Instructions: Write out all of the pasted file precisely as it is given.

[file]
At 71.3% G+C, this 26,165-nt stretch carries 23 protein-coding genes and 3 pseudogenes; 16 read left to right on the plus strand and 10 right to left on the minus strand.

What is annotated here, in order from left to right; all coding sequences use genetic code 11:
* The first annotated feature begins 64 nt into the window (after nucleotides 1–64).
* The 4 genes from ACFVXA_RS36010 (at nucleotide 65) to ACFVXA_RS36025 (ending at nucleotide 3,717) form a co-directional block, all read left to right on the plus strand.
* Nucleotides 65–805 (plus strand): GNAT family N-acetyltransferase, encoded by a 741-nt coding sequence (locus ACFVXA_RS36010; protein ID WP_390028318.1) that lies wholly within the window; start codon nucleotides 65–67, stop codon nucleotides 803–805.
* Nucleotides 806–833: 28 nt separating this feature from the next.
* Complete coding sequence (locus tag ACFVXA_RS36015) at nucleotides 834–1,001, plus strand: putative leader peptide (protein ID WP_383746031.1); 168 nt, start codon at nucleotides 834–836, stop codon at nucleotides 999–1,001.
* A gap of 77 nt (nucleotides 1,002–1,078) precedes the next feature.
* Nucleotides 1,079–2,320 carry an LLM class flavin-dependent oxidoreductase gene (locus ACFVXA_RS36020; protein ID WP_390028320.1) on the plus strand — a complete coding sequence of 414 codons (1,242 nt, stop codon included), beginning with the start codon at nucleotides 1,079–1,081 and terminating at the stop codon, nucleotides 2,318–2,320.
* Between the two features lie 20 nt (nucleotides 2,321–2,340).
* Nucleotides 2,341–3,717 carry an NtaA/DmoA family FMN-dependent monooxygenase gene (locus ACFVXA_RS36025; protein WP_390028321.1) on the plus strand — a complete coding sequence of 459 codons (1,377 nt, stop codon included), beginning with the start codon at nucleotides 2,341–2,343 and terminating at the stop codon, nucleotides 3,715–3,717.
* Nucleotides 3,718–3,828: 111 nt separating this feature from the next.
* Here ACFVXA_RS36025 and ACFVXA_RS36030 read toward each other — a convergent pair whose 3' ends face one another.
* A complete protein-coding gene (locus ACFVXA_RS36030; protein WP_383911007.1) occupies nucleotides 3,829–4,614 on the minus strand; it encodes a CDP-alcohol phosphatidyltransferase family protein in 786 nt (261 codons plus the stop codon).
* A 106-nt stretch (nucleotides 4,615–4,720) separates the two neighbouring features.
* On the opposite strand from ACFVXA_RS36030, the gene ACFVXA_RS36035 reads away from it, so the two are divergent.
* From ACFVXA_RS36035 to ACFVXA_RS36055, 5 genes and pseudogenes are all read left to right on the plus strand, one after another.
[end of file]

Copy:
At 71.3% G+C, this 26,165-nt stretch carries 23 protein-coding genes and 3 pseudogenes; 16 read left to right on the plus strand and 10 right to left on the minus strand.

What is annotated here, in order from left to right; all coding sequences use genetic code 11:
* The first annotated feature begins 64 nt into the window (after nucleotides 1–64).
* The 4 genes from ACFVXA_RS36010 (at nucleotide 65) to ACFVXA_RS36025 (ending at nucleotide 3,717) form a co-directional block, all read left to right on the plus strand.
* Nucleotides 65–805 (plus strand): GNAT family N-acetyltransferase, encoded by a 741-nt coding sequence (locus ACFVXA_RS36010; protein ID WP_390028318.1) that lies wholly within the window; start codon nucleotides 65–67, stop codon nucleotides 803–805.
* Nucleotides 806–833: 28 nt separating this feature from the next.
* Complete coding sequence (locus tag ACFVXA_RS36015) at nucleotides 834–1,001, plus strand: putative leader peptide (protein ID WP_383746031.1); 168 nt, start codon at nucleotides 834–836, stop codon at nucleotides 999–1,001.
* A gap of 77 nt (nucleotides 1,002–1,078) precedes the next feature.
* Nucleotides 1,079–2,320 carry an LLM class flavin-dependent oxidoreductase gene (locus ACFVXA_RS36020; protein ID WP_390028320.1) on the plus strand — a complete coding sequence of 414 codons (1,242 nt, stop codon included), beginning with the start codon at nucleotides 1,079–1,081 and terminating at the stop codon, nucleotides 2,318–2,320.
* Between the two features lie 20 nt (nucleotides 2,321–2,340).
* Nucleotides 2,341–3,717 carry an NtaA/DmoA family FMN-dependent monooxygenase gene (locus ACFVXA_RS36025; protein WP_390028321.1) on the plus strand — a complete coding sequence of 459 codons (1,377 nt, stop codon included), beginning with the start codon at nucleotides 2,341–2,343 and terminating at the stop codon, nucleotides 3,715–3,717.
* Nucleotides 3,718–3,828: 111 nt separating this feature from the next.
* Here ACFVXA_RS36025 and ACFVXA_RS36030 read toward each other — a convergent pair whose 3' ends face one another.
* A complete protein-coding gene (locus ACFVXA_RS36030; protein WP_383911007.1) occupies nucleotides 3,829–4,614 on the minus strand; it encodes a CDP-alcohol phosphatidyltransferase family protein in 786 nt (261 codons plus the stop codon).
* A 106-nt stretch (nucleotides 4,615–4,720) separates the two neighbouring features.
* On the opposite strand from ACFVXA_RS36030, the gene ACFVXA_RS36035 reads away from it, so the two are divergent.
* From ACFVXA_RS36035 to ACFVXA_RS36055, 5 genes and pseudogenes are all read left to right on the plus strand, one after another.